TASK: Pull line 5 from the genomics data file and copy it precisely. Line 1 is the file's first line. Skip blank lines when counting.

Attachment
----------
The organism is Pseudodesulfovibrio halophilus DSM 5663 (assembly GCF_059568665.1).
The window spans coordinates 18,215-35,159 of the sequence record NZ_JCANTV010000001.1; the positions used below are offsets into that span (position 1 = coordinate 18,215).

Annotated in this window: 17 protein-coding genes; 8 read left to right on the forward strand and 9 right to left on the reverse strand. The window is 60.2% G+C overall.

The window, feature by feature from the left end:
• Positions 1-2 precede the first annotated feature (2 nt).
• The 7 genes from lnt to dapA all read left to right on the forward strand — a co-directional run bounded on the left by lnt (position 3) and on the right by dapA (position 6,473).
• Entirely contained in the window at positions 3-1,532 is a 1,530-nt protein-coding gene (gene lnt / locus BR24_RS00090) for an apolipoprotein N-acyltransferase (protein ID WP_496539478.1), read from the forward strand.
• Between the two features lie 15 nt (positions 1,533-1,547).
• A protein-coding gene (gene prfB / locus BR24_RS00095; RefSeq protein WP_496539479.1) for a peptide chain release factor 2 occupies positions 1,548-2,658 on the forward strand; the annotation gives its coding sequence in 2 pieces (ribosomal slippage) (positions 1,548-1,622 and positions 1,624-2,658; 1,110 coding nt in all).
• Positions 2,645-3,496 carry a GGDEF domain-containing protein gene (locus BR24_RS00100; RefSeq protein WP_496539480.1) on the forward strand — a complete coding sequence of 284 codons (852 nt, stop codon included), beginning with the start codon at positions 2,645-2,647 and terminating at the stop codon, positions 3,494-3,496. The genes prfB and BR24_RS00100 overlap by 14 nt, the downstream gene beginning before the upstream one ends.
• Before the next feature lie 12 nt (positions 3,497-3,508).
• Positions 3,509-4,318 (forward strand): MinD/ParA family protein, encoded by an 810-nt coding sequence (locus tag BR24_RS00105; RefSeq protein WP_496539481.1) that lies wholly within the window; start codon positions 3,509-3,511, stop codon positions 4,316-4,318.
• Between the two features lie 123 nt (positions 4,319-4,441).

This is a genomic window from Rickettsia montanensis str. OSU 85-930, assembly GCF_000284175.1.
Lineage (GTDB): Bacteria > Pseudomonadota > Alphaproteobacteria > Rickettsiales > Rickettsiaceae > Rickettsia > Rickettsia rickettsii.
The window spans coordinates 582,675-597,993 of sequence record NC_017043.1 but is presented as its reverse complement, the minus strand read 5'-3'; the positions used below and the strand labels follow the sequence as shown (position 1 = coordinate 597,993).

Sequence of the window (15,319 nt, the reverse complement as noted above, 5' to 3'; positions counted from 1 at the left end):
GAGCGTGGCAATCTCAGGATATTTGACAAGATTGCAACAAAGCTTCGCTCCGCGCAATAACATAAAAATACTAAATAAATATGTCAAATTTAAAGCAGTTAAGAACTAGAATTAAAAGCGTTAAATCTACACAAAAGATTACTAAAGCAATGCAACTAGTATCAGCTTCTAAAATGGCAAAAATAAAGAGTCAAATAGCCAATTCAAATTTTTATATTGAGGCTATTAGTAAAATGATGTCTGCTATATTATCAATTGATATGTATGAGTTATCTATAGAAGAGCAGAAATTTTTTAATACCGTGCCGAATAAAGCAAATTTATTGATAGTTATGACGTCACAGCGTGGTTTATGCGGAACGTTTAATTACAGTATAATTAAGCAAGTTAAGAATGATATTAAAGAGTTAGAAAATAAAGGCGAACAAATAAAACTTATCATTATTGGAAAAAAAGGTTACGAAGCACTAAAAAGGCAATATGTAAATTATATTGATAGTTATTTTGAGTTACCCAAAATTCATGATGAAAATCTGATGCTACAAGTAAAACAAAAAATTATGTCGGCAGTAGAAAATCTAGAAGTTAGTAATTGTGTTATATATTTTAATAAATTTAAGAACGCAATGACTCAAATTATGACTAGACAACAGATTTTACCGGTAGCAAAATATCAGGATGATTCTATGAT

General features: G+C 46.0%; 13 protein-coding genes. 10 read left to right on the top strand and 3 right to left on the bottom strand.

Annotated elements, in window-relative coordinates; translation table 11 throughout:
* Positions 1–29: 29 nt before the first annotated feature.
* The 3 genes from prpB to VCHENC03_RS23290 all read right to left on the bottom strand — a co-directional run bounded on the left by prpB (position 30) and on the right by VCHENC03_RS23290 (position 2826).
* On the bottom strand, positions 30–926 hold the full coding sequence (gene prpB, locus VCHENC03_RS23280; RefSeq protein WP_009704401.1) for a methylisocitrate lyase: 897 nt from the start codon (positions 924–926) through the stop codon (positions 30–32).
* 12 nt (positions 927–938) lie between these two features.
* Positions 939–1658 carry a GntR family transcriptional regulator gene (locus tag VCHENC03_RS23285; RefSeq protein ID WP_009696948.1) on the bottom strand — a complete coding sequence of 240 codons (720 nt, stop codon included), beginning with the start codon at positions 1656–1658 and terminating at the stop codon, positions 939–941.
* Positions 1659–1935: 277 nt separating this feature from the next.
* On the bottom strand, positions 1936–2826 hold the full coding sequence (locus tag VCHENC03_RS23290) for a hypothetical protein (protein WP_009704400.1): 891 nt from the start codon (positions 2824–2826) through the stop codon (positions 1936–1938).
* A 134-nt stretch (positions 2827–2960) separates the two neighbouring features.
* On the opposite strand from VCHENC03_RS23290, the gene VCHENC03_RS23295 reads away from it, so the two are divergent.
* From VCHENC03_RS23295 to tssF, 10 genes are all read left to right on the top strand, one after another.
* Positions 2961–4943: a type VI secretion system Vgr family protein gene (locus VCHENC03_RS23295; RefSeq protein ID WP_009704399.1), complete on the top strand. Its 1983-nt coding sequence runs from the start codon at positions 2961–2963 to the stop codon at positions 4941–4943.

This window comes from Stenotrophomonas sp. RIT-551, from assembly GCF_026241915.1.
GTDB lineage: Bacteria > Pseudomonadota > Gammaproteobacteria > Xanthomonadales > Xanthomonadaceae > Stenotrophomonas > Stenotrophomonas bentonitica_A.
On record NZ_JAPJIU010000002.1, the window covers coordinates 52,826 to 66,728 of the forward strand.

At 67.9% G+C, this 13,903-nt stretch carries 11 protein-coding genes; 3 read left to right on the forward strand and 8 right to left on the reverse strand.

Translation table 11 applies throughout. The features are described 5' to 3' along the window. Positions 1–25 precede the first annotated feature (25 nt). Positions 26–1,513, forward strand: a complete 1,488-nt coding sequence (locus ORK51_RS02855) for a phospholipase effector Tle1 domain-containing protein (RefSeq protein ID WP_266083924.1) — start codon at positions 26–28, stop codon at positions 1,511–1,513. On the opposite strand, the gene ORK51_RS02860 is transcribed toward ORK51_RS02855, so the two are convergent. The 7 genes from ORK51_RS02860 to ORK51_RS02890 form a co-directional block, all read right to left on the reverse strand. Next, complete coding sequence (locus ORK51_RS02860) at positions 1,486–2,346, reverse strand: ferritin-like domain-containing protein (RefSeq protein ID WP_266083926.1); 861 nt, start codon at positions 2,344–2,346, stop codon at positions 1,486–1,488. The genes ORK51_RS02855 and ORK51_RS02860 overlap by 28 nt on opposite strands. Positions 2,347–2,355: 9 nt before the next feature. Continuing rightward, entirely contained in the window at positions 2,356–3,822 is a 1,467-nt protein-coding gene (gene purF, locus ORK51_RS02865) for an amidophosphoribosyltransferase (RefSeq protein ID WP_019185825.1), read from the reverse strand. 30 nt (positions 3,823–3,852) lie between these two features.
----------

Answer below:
• Positions 1-2 precede the first annotated feature (2 nt).